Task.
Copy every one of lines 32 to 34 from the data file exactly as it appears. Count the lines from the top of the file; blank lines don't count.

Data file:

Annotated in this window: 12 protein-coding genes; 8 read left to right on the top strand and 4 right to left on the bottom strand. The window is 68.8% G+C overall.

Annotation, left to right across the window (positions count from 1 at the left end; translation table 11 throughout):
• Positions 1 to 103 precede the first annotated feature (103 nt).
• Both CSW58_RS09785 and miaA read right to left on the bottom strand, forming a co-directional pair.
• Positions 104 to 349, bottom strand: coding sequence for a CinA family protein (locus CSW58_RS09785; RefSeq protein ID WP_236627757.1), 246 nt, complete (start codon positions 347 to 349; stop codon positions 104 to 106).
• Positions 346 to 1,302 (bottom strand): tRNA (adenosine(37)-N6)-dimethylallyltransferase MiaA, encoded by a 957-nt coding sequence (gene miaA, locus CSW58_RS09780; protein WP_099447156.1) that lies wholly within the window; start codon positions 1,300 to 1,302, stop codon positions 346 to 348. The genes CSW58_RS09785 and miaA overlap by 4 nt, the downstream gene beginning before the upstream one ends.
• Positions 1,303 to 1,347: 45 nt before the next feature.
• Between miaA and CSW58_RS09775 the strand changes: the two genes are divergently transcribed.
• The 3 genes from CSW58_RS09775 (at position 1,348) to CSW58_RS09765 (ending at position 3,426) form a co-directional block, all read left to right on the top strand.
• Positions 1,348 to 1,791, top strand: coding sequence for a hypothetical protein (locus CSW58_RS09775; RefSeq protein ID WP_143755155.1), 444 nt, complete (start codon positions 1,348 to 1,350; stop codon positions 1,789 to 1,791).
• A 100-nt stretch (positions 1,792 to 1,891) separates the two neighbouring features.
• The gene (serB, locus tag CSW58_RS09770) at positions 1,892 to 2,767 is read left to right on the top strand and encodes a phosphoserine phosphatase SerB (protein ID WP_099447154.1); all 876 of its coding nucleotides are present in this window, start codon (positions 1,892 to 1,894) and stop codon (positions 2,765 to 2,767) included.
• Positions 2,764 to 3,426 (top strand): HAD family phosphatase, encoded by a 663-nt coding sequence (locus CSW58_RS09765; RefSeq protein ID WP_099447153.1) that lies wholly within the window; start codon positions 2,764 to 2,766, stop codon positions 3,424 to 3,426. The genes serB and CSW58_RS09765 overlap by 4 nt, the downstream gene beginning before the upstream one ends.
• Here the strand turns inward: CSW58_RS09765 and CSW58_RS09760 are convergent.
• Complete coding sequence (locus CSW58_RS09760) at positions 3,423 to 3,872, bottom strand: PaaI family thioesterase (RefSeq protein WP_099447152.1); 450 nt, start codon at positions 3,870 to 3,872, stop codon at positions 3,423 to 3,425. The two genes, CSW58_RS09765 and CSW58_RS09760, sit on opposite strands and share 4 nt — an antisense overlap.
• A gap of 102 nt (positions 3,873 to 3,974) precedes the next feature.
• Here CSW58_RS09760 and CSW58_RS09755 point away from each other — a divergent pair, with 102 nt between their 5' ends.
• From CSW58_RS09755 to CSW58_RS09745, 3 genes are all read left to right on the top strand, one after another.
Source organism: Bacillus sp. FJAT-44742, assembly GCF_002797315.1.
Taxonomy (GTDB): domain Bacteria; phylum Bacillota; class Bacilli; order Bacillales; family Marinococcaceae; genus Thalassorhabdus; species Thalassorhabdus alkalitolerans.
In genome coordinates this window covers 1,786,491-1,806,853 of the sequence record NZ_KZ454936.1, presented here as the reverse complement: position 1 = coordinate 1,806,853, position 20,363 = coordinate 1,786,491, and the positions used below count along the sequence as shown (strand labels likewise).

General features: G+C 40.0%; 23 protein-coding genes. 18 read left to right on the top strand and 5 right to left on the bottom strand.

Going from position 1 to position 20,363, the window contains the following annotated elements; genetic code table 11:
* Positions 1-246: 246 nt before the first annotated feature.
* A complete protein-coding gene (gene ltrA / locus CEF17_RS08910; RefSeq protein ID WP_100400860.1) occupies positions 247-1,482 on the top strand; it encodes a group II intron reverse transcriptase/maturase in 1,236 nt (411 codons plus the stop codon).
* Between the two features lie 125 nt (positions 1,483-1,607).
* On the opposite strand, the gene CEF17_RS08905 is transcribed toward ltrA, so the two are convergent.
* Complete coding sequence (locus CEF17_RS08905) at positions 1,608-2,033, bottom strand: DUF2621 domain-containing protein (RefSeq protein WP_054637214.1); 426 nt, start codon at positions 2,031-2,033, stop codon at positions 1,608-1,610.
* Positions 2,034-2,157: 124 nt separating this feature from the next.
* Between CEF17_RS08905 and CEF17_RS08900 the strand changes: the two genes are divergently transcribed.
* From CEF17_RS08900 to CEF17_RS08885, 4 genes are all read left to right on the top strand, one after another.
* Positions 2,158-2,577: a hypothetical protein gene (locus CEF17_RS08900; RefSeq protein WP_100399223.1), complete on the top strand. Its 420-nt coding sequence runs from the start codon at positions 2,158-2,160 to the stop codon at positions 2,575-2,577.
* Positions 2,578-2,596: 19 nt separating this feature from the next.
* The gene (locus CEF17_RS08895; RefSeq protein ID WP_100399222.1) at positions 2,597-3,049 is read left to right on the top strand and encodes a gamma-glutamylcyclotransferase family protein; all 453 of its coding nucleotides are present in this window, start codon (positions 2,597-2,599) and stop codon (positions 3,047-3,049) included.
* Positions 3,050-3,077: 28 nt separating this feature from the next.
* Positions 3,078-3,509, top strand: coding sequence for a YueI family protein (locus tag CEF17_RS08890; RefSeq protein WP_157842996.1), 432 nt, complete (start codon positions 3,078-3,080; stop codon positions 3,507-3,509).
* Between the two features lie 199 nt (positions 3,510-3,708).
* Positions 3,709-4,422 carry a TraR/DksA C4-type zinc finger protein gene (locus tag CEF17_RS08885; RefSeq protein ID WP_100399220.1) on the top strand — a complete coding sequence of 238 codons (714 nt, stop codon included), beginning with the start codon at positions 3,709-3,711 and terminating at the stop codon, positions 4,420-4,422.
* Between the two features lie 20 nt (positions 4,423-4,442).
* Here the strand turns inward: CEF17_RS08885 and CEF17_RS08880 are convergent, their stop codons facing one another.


* Positions 2,158-2,577: a hypothetical protein gene (locus CEF17_RS08900; RefSeq protein WP_100399223.1), complete on the top strand. Its 420-nt coding sequence runs from the start codon at positions 2,158-2,160 to the stop codon at positions 2,575-2,577.
* Positions 2,578-2,596: 19 nt separating this feature from the next.
* The gene (locus CEF17_RS08895; RefSeq protein ID WP_100399222.1) at positions 2,597-3,049 is read left to right on the top strand and encodes a gamma-glutamylcyclotransferase family protein; all 453 of its coding nucleotides are present in this window, start codon (positions 2,597-2,599) and stop codon (positions 3,047-3,049) included.